Yemen's 150,000 barrel-per-day Aden refinery has shut as the conflict worsened, industry sources said. The refinery earlier suspended its tender process for importing oil products, due to the crisis and several tankers headed to the country have been diverted away.
Aden residents said electricity and water had been cut off in several districts, rubbish had been left uncollected and hospitals were unable to cope with the number of wounded.
A car bomb detonated outside a security building used by Houthi militiamen in central Yemen, killing at least seven people and wounding dozens, residents and a local official said.
The city of Bayhan in Shabwa province has witnessed heavy fighting between the Houthi fighters and local militiamen who have been supported by days of Saudi-led air strikes.
"The humanitarian situation in Aden is catastrophic and disastrous, both in terms of the rising number of killed and injured as well as in declining capabilities of medics, along with shortages in water and electricity," local health ministry official Al-Khadr Lawsar said.
"We call on fighters to adhere to international law and respect the work of ambulances and medical staff in the field," he added, citing the fatal shooting of two brothers working for the Red Crescent while evacuating wounded last week.
Aden residents reported heavy explosions from coalition air strikes and naval bombardment on Houthi positions which shook windows throughout the city.
An Indian ship captain working in Aden was killed in shelling on the city's dockyard overnight, his company announced, and local media reported that Houthi and allied army units had fired mortars into the area.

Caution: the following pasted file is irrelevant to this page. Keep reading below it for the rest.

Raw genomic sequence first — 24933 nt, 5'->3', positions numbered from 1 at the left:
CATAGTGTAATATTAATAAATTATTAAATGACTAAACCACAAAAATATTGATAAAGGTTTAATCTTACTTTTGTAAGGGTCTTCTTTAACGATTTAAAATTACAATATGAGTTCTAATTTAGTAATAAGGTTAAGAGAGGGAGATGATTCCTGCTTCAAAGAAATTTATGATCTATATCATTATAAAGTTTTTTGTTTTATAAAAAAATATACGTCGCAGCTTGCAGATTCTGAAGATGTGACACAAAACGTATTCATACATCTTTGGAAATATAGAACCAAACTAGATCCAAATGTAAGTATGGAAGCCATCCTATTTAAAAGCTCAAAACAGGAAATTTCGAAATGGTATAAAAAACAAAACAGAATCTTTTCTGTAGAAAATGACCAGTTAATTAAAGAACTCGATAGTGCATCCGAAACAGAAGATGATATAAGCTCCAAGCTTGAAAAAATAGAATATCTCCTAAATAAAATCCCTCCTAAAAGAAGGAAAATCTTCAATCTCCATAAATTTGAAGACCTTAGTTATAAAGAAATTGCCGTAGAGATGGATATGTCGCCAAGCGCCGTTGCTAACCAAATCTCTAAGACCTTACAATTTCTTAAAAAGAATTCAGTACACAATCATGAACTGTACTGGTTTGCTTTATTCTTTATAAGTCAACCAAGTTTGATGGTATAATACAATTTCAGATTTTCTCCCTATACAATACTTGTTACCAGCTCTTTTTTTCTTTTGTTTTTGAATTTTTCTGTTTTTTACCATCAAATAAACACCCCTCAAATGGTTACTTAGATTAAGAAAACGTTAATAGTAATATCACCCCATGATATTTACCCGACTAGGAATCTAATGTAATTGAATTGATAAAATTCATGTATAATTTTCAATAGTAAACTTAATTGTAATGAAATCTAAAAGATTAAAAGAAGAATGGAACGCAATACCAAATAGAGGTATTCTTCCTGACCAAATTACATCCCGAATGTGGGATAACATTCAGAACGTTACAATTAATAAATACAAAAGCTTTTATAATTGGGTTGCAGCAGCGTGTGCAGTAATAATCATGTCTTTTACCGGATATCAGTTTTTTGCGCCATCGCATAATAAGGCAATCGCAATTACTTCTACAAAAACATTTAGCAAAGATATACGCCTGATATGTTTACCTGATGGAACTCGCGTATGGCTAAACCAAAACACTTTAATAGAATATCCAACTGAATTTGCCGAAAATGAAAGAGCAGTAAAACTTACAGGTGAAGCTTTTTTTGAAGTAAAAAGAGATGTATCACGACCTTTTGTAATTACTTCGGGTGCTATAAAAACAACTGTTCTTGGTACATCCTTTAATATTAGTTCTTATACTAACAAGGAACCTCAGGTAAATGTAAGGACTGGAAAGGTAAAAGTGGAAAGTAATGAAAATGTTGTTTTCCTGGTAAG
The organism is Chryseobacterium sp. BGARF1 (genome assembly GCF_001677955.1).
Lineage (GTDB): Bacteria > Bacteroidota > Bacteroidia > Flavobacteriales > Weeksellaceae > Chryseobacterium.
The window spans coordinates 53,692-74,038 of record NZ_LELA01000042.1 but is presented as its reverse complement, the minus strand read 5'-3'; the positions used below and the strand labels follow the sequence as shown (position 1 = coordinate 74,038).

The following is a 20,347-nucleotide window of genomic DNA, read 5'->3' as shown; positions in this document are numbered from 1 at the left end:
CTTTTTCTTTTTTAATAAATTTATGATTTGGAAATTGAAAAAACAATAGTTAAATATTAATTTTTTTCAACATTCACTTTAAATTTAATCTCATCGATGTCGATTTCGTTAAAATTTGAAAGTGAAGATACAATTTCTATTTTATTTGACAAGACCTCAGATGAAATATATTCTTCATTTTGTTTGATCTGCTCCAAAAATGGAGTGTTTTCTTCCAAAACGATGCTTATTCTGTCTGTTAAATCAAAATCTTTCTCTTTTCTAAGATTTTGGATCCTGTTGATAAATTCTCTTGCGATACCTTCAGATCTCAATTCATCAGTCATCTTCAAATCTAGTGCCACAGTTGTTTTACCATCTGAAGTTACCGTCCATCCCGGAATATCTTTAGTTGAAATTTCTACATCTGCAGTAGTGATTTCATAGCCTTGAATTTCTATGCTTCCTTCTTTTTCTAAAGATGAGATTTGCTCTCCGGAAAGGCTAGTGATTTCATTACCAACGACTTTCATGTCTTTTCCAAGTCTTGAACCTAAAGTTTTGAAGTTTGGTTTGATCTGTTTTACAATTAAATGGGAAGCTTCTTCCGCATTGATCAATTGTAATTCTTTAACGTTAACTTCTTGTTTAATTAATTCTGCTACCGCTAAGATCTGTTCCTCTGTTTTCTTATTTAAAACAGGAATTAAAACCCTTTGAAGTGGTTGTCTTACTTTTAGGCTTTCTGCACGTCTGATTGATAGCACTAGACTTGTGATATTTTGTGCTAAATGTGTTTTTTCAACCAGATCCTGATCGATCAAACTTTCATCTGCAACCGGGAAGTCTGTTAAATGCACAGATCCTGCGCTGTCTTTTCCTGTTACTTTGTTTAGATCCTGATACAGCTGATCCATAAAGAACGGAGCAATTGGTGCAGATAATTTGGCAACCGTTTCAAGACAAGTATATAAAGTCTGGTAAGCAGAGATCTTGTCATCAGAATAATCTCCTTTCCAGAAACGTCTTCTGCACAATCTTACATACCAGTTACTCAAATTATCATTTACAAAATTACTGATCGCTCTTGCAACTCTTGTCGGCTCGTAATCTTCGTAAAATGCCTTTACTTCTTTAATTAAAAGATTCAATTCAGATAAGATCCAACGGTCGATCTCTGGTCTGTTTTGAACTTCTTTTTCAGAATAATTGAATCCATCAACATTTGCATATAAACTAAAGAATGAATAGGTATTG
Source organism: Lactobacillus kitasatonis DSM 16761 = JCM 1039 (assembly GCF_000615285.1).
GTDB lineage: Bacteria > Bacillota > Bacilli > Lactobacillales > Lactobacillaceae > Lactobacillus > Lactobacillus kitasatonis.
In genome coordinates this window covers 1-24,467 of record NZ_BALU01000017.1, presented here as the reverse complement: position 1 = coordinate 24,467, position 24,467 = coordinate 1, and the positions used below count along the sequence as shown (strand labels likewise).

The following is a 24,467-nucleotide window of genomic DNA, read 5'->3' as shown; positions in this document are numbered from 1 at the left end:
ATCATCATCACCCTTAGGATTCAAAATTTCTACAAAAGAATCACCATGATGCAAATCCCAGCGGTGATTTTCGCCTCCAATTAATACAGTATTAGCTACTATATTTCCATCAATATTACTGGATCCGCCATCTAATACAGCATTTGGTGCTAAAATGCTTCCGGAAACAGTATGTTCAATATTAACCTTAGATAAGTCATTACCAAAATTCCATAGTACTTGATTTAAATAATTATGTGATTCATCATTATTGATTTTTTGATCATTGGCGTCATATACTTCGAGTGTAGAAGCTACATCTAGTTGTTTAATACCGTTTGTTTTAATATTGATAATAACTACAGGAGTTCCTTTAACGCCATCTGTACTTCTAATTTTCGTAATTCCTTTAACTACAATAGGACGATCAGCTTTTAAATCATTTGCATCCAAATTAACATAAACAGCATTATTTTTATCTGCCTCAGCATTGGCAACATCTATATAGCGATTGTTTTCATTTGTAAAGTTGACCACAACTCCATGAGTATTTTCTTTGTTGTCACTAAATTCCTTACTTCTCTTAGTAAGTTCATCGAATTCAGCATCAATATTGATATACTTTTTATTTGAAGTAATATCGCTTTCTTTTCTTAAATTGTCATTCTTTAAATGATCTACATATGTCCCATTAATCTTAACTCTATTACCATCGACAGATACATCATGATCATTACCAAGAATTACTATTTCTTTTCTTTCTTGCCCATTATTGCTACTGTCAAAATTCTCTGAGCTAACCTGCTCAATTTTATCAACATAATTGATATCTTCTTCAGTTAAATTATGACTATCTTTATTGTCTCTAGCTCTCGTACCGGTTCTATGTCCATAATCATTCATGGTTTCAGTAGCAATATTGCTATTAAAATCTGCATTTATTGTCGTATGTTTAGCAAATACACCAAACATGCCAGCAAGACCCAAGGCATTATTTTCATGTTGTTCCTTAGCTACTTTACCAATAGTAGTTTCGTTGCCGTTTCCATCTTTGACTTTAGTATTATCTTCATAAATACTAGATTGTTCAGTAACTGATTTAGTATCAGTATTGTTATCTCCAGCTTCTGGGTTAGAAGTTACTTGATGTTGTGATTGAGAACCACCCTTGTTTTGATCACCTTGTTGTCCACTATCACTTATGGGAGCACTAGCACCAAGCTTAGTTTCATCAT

An air strike hit a local government compound in the northern suburb of Dar Saad and fires in Aden's outskirts sent plumes of smoke into the air.
Two planes carrying emergency medical aid landed in Sanaa on Friday, the first deliveries from international aid groups since the heavy fighting began.
They were brought in by the International Committee of the Red Cross and the United Nations Children's Fund, UNICEF, which had been trying for days to get aid flights into the country.
Saudi has always given to countries considered loyal with no return. This war demonstrates where loyalties truly lay.
Or, Faisal, this demonstrates a level geopolitical understanding and an insight on Pakidtsans part, what the real underlying agenda is of Saudi Arabia and its 'allies'. Looking at things in these times as 'black & white' and merely on face value is tremendously dangerous for the region and its people.
Yemen is by no means a clear cut/black&white reasoning for War. Broaden your scope and you might see past the warring propaganda.